Community Wind Handbook

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Community Wind Handbook

Community Wind Handbook Introduction

The Sandywoods community in Rhode Island features a community wind project. Photo from Stefan Dominioni, NREL 26490

Community wind projects are locally owned developments consisting of turbines that can vary in number, type, and size. Historically, these projects have been utilized to supply local electricity for a variety of applications, including schools, hospitals, businesses, farms, ranches, or community facilities. Rural electric cooperatives or municipal utilities have also developed their own community wind projects to diversify electricity supplies. Community wind owners may also be local individuals who form independent power producer groups or limited liability corporations to sell the power the turbines produce to a local electricity supplier.[1]

Locally owned community wind projects create even more of an economic opportunity for those involved than conventional wind farms owned by companies with limited local ties. Compared to conventional wind power projects, community wind projects have a greater impact in terms of economic benefits because of two key factors: the project being locally owned and overall project profitability. Research indicates that “construction-period employment impacts are 1.1 to 1.3 times higher and operations-period impacts are 1.1 to 2.8 times higher for community wind versus conventional wind power projects.”[2] The level of increased economic benefits is determined by the availability and use of local, qualified labor and supplies, as well as the ownership structure and financing details.[1]

Why Community Wind Projects?

Because community wind projects are locally owned, residents can influence the siting and sizing of projects and ensure that local interests are honored.[1] The local community can develop guidelines for establishing local ordinances, ensuring that future projects will follow regulations established for setbacks, sound levels, and aesthetics of future wind projects.

With the combination of no fuel costs and relatively low operating costs, owners of community wind projects can confidently predict the price that they will pay for energy throughout the lifetime of the project.[1] Community wind projects produce energy that can be used directly or sold to local utilities at a fixed rate through a power purchase agreement, providing long-term energy price stabilization. In areas where importing fuel results in high electricity costs, developing community wind projects can stabilize or lower energy costs.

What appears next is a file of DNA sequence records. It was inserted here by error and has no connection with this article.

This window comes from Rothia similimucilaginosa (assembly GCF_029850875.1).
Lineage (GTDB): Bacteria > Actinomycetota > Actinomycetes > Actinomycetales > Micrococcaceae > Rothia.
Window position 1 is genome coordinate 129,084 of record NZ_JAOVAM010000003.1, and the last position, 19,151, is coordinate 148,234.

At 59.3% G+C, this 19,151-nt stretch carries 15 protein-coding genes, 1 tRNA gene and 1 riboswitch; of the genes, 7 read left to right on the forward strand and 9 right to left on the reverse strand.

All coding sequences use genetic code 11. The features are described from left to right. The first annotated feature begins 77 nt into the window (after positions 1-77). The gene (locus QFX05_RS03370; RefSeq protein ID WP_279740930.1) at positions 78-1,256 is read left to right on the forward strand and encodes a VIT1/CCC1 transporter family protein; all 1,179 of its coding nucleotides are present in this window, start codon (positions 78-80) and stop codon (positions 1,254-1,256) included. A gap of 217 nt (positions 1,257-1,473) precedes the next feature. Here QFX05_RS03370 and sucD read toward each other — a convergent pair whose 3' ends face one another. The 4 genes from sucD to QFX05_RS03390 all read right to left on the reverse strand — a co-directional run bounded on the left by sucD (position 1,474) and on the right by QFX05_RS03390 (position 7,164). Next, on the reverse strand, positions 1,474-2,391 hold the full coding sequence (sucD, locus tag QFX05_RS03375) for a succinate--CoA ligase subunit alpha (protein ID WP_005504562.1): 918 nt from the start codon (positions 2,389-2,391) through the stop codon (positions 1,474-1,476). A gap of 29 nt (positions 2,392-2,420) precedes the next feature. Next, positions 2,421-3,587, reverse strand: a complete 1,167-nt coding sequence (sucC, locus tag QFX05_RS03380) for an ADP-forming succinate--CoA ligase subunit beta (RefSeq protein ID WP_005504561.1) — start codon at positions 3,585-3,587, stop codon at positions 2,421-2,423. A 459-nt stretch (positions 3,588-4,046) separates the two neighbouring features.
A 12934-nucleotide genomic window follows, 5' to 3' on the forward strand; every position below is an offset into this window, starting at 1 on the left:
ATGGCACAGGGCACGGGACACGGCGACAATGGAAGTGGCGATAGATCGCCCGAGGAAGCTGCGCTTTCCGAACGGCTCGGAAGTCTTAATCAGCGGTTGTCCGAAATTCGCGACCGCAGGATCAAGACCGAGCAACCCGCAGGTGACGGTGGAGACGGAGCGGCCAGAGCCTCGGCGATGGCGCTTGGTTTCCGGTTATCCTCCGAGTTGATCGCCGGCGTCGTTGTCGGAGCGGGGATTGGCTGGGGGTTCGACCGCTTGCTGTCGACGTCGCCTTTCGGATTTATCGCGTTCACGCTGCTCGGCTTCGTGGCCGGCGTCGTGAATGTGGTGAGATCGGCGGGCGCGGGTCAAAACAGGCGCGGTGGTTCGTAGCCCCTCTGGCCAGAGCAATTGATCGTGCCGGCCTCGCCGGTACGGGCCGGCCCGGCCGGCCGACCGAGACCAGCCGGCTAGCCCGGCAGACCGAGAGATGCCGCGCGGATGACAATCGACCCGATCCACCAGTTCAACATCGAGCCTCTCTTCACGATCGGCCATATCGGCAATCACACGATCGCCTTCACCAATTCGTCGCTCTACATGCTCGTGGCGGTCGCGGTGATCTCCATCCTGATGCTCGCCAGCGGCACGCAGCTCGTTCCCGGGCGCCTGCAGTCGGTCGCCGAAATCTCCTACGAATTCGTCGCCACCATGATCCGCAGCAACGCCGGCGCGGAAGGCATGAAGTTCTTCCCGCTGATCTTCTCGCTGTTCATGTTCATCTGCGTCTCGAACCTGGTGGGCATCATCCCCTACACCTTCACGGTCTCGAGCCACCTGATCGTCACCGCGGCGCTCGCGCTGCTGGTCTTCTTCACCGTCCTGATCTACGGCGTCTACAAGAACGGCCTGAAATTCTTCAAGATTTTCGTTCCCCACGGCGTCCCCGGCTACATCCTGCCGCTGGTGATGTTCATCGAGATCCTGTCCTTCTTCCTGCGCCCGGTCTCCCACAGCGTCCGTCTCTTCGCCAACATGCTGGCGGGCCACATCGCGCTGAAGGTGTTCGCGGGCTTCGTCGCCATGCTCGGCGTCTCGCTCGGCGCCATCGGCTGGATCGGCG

Plans for siting new energy projects in a community—whether oil and gas wells, nuclear power plants, solar farms, or wind farms—are often met with opposition. Community wind projects garner high levels of support from people living in nearby communities. Increased local acceptance and public support may result from the involvement of local residents as investors or shareholders in these developments.[3] [4] [5] [6] The variety of different applications for which community wind projects can be used may also be a factor in garnering support for the project from local residents.

Community wind projects generally operate on a smaller scale than utility-scale wind farms, so they may not require transmission upgrades. Most community wind projects can be easily connected to the distribution grid.[1]

Electricity production from wind turbines does not pollute the water we drink or the air we breathe, so wind energy means less smog, less acid rain, and fewer greenhouse gas emissions. Because it is a clean energy source, wind energy reduces health care and environmental costs associated with air pollution. Also, wind energy requires no mining, drilling, or transportation of fuel and it poses no risk of large-scale environmental contamination.[1]

A majority of community wind projects are located in rural areas where water conservation is a serious concern. Community wind energy can become part of the solution when examining energy production and potential water savings. Wind energy requires minimal amounts of water, whereas thermal generators are among the largest consumers of water in the United States.[1] By diversifying the local energy supply, communities can help manage the water supply risks on a local level.

This handbook was designed to provide guidance for the siting and development activities required to develop a wind project in your community. We've divided this handbook into [small] ($10,000 - $100,000) and [large] ($2 million+) projects. Following the steps outlined in this handbook will help with the development of a successful project.


  1. 1.0 1.1 1.2 1.3 1.4 1.5 1.6  "Rynne, S.; et al. American Planning Association. Planning for Wind Energy."
  2.  "Lantz, E.; Tegen, S. National Renewable Energy Laboratory. Economic Development Impacts of Community Wind Projects: A Review and Empirical Evaluation."
  3.  "Jones, C.; Eiser, R. Identifying Predictors of Attitudes Towards Local Onshore Development with Reference to an English Case Study."
  4.  "Zoellner, J.; Schweizer-Ries, P.; Wemheuer, C. Public Acceptance of Renewable Energies: Results from Case Studies in Germany."
  5.  "McLaren Loring, J. Wind Energy Planning in England, Wales and Denmark: Factors Influencing Project Success."
  6.  "Devine-Wright, P. Beyond NIMBYism: Towards an Integrated Framework for Understanding Public Perceptions of Wind Energy."